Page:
In fact, by all indications, Trump’s team did file Intent to Use forms for the horror flick’s phrase a year ago with the United States Patent and Trademark Office. Donald J. Trump for President Inc., the president’s official presidential campaign committee, submitted applications for “Keep America Great,” with and without exclamation points, on Jan. 18, 2017 ― two days before Trump was even inaugurated with those “record-breaking” crowds.
Donald J. Trump for President Inc. is the same organization that trademarked and helped implement Trump’s “Make America Great Again” slogan. All applications were filed by the same Jones Day attorney, Meredith M. Wilkes. Wilkes did not reply to HuffPost’s multiple requests for comment.
It felt kind of natural after we made the movie and then [Trump] used that.“Purge” producer Brad Fuller
Some skeptics might think that the Trump campaign team filed the trademarks to cover its bases and doesn’t actually plan on implementing a horror movie phrase. But Doyle told us that if anyone files a mark, you should “certainly assume” they intend to use it.
“Whoever filed them has to state under oath they have bona fide intent to use these marks for the goods listed in the applications,” Doyle said.
However, the Donald J. Trump for President Inc. applications are currently listed as suspended on the United States Patent and Trademark Office website.
After digging around, HuffPost learned that another application for the slightly different phrase “Keep Our America Great,” filed on Jan. 5, 2017 (13 days before Trump’s own application) ― for use on hats ― has priority over the Trump filings.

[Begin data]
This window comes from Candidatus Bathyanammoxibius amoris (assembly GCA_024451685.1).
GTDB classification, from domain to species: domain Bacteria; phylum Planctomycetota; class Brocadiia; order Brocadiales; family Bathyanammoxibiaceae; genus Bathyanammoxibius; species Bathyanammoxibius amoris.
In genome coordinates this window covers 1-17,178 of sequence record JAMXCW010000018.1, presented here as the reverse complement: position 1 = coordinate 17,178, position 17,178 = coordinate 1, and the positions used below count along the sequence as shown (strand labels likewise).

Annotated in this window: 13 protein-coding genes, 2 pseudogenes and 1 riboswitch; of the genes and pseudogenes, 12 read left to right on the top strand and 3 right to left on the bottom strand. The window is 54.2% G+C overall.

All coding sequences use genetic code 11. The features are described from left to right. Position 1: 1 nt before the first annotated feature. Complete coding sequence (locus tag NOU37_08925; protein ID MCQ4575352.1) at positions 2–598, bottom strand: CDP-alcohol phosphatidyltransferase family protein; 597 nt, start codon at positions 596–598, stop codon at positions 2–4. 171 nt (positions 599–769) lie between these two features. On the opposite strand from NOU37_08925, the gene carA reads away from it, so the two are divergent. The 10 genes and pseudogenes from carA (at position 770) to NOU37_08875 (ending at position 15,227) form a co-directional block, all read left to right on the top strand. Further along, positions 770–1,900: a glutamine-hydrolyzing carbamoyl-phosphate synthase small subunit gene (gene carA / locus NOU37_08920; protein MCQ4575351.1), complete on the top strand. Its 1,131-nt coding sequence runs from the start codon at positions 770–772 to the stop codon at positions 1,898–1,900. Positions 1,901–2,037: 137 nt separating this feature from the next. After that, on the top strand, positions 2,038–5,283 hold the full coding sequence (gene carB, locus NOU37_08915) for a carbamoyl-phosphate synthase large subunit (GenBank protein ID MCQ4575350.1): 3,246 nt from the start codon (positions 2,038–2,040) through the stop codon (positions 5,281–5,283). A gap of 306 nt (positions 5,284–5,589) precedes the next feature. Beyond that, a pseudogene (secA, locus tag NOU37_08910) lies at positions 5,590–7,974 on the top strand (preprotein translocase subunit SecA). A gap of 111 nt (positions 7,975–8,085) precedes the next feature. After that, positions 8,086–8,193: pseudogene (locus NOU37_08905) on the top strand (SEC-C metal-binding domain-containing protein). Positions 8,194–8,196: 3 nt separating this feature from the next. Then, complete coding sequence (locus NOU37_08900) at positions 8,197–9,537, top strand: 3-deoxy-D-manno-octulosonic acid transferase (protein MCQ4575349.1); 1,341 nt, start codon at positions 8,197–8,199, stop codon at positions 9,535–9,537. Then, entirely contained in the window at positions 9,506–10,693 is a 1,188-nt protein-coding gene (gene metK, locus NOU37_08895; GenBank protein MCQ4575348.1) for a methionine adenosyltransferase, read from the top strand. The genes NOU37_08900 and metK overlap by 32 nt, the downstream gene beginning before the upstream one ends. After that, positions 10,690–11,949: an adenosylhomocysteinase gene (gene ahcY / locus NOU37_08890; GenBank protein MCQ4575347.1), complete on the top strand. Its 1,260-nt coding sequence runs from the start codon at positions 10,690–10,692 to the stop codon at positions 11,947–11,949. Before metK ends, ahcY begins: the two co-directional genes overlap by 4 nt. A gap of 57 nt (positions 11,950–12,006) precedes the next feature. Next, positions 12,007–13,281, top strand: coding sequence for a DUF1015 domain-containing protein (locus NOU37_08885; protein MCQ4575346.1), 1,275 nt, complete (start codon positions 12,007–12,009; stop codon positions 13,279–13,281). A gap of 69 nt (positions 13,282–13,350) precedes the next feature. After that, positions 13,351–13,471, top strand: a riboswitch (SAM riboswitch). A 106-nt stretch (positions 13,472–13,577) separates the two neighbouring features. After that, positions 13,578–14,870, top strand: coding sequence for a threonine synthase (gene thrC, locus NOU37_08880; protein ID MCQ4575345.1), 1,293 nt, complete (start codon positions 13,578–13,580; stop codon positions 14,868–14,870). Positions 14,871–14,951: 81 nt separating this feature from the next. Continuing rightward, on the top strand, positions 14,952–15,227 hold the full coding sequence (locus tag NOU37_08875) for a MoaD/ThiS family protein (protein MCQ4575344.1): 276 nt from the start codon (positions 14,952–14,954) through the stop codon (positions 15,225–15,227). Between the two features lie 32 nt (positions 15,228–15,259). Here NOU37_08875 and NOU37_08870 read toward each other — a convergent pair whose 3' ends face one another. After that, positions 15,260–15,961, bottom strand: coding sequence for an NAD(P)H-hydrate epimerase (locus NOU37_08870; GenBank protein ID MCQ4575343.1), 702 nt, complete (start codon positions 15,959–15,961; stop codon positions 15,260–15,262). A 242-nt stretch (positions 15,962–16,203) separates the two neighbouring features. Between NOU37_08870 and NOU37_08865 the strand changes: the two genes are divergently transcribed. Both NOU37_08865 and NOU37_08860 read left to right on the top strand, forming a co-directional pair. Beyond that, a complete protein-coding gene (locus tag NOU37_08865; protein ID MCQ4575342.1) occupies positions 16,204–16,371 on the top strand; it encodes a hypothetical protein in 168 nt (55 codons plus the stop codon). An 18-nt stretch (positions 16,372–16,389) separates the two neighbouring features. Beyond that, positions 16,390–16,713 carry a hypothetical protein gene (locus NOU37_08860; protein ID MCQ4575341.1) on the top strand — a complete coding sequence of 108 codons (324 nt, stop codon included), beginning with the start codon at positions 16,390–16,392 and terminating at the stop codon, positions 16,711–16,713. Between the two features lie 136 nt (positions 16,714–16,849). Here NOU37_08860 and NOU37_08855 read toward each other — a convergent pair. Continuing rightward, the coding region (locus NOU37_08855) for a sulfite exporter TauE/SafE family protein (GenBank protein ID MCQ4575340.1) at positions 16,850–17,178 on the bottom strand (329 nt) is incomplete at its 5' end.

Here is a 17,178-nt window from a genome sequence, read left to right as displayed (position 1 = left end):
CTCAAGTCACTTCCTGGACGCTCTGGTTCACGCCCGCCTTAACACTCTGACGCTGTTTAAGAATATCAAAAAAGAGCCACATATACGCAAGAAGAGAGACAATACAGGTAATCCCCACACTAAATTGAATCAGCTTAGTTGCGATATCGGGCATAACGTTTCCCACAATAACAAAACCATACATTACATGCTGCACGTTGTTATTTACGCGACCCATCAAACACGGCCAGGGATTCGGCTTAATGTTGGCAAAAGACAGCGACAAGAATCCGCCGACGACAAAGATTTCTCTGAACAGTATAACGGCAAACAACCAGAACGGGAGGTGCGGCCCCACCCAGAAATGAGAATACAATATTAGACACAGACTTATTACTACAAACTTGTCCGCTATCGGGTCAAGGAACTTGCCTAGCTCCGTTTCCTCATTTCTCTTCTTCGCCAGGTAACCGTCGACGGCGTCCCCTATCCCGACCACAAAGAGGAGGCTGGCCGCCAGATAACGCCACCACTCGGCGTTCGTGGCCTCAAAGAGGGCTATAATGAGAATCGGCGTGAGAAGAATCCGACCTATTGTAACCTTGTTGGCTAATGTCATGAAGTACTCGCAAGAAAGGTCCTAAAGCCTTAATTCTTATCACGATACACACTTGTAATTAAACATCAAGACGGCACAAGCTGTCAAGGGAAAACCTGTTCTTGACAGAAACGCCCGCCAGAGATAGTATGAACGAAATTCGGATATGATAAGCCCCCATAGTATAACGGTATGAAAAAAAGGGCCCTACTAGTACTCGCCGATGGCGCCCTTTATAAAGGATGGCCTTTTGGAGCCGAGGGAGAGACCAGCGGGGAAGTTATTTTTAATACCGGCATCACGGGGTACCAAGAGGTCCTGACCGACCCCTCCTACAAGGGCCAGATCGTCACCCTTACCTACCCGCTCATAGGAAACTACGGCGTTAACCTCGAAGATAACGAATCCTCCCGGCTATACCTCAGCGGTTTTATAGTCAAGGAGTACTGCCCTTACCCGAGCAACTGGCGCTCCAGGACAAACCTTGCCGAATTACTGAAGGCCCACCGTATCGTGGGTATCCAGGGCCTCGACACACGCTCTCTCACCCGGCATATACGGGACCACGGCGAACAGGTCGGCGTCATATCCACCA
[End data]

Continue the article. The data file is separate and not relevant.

And it could have thwarted Trump’s ability to use the phrase on hats of his own.
“Let’s suppose [that application] gets a Notice of Allowance and the Applicant keeps filing extensions of time to file a Statement of Use. [The filer] could extend his deadline to show use until beyond the next election, and Trump could be blocked from registering ‘Keep America Great’ for hats,” Doyle said.
Of course, this other applicant would ultimately have to make use of the mark in order to stop others (Trump) from using it.
But in a phone conversation last month, the person behind the “Keep Our America Great” trademark application, Patrick Goux, said he had no intention of posing as a roadblock to Trump’s team.
“I filed it so no liberal asshole could file it, and I was gonna donate it to the Trump campaign for a dollar and a handshake,” he said.
In fact, Goux said he had “inside information” that Democrats were going to try to trademark the phrase before Trump, and that’s why he “snatched it up.” He also said he was aware of “The Purge” using “Keep America Great,” and said that’s why his phrase adds the word “Our.”
Was he deterred because the slogan was in a horror movie?
“Nope. Not at all.”
Since the only application blocking the Trump team doesn’t actually oppose the president, and because use is what ultimately determines trademarks in the United States, it seems inevitable that Trump’s team will be free to use a horror flick slogan for its 2020 campaign.
According to Doyle, Goux’s willingness to help Trump could “pave the way for Trump’s registration and use of the mark.”
“Since Mr. Goux seems interested in aiding Trump, it appears that Trump will end up with both the right to put that phrase on hats and the right to register that phrase for hats,” Doyle told HuffPost.
But if the president does change his mind, “Be afraid. Be very afraid,” is still available.